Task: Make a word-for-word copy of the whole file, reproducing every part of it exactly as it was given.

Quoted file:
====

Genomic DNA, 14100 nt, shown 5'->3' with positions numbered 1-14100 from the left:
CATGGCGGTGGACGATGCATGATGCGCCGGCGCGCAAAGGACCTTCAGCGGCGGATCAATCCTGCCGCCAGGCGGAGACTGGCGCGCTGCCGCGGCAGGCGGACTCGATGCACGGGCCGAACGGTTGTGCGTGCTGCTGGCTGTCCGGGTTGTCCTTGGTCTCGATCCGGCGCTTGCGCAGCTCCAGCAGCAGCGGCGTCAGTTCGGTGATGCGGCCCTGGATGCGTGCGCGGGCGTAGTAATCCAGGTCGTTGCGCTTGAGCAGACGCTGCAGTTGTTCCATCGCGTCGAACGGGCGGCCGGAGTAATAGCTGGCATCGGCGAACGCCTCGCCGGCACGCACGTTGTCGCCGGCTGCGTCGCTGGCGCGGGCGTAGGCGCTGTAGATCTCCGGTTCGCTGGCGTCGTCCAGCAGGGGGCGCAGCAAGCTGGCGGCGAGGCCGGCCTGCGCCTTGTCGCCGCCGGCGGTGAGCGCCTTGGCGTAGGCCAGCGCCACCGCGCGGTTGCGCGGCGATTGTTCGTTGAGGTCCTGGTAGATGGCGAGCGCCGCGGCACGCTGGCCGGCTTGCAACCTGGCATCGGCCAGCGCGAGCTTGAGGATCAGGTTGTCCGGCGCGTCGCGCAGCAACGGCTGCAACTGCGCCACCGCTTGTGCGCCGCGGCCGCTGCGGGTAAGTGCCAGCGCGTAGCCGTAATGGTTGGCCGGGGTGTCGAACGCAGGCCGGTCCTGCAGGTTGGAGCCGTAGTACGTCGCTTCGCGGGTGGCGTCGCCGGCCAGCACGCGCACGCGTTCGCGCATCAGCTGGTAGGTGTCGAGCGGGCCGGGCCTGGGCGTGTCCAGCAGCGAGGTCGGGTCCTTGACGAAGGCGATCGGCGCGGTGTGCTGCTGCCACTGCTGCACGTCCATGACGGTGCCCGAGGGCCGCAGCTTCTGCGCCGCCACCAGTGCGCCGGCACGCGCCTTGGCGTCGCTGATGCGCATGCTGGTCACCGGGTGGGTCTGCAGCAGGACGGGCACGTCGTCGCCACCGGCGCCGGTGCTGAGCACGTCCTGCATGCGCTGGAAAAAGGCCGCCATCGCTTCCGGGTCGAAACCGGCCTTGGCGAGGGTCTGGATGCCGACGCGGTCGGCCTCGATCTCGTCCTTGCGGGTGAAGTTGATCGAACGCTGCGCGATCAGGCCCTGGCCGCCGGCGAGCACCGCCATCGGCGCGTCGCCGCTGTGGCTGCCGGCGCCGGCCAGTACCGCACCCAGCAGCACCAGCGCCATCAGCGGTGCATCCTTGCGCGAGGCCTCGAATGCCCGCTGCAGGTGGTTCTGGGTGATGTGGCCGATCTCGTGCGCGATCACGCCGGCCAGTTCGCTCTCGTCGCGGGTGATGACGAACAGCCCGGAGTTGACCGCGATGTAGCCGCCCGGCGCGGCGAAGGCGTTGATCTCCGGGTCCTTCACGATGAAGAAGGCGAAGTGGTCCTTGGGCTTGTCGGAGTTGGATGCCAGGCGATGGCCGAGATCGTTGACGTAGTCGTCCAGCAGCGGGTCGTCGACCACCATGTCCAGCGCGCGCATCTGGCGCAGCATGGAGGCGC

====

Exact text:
Genomic DNA, 14100 nt, shown 5'->3' with positions numbered 1-14100 from the left:
CATGGCGGTGGACGATGCATGATGCGCCGGCGCGCAAAGGACCTTCAGCGGCGGATCAATCCTGCCGCCAGGCGGAGACTGGCGCGCTGCCGCGGCAGGCGGACTCGATGCACGGGCCGAACGGTTGTGCGTGCTGCTGGCTGTCCGGGTTGTCCTTGGTCTCGATCCGGCGCTTGCGCAGCTCCAGCAGCAGCGGCGTCAGTTCGGTGATGCGGCCCTGGATGCGTGCGCGGGCGTAGTAATCCAGGTCGTTGCGCTTGAGCAGACGCTGCAGTTGTTCCATCGCGTCGAACGGGCGGCCGGAGTAATAGCTGGCATCGGCGAACGCCTCGCCGGCACGCACGTTGTCGCCGGCTGCGTCGCTGGCGCGGGCGTAGGCGCTGTAGATCTCCGGTTCGCTGGCGTCGTCCAGCAGGGGGCGCAGCAAGCTGGCGGCGAGGCCGGCCTGCGCCTTGTCGCCGCCGGCGGTGAGCGCCTTGGCGTAGGCCAGCGCCACCGCGCGGTTGCGCGGCGATTGTTCGTTGAGGTCCTGGTAGATGGCGAGCGCCGCGGCACGCTGGCCGGCTTGCAACCTGGCATCGGCCAGCGCGAGCTTGAGGATCAGGTTGTCCGGCGCGTCGCGCAGCAACGGCTGCAACTGCGCCACCGCTTGTGCGCCGCGGCCGCTGCGGGTAAGTGCCAGCGCGTAGCCGTAATGGTTGGCCGGGGTGTCGAACGCAGGCCGGTCCTGCAGGTTGGAGCCGTAGTACGTCGCTTCGCGGGTGGCGTCGCCGGCCAGCACGCGCACGCGTTCGCGCATCAGCTGGTAGGTGTCGAGCGGGCCGGGCCTGGGCGTGTCCAGCAGCGAGGTCGGGTCCTTGACGAAGGCGATCGGCGCGGTGTGCTGCTGCCACTGCTGCACGTCCATGACGGTGCCCGAGGGCCGCAGCTTCTGCGCCGCCACCAGTGCGCCGGCACGCGCCTTGGCGTCGCTGATGCGCATGCTGGTCACCGGGTGGGTCTGCAGCAGGACGGGCACGTCGTCGCCACCGGCGCCGGTGCTGAGCACGTCCTGCATGCGCTGGAAAAAGGCCGCCATCGCTTCCGGGTCGAAACCGGCCTTGGCGAGGGTCTGGATGCCGACGCGGTCGGCCTCGATCTCGTCCTTGCGGGTGAAGTTGATCGAACGCTGCGCGATCAGGCCCTGGCCGCCGGCGAGCACCGCCATCGGCGCGTCGCCGCTGTGGCTGCCGGCGCCGGCCAGTACCGCACCCAGCAGCACCAGCGCCATCAGCGGTGCATCCTTGCGCGAGGCCTCGAATGCCCGCTGCAGGTGGTTCTGGGTGATGTGGCCGATCTCGTGCGCGATCACGCCGGCCAGTTCGCTCTCGTCGCGGGTGATGACGAACAGCCCGGAGTTGACCGCGATGTAGCCGCCCGGCGCGGCGAAGGCGTTGATCTCCGGGTCCTTCACGATGAAGAAGGCGAAGTGGTCCTTGGGCTTGTCGGAGTTGGATGCCAGGCGATGGCCGAGATCGTTGACGTAGTCGTCCAGCAGCGGGTCGTCGACCACCATGTCCAGCGCGCGCATCTGGCGCAGCATGGAGGCGC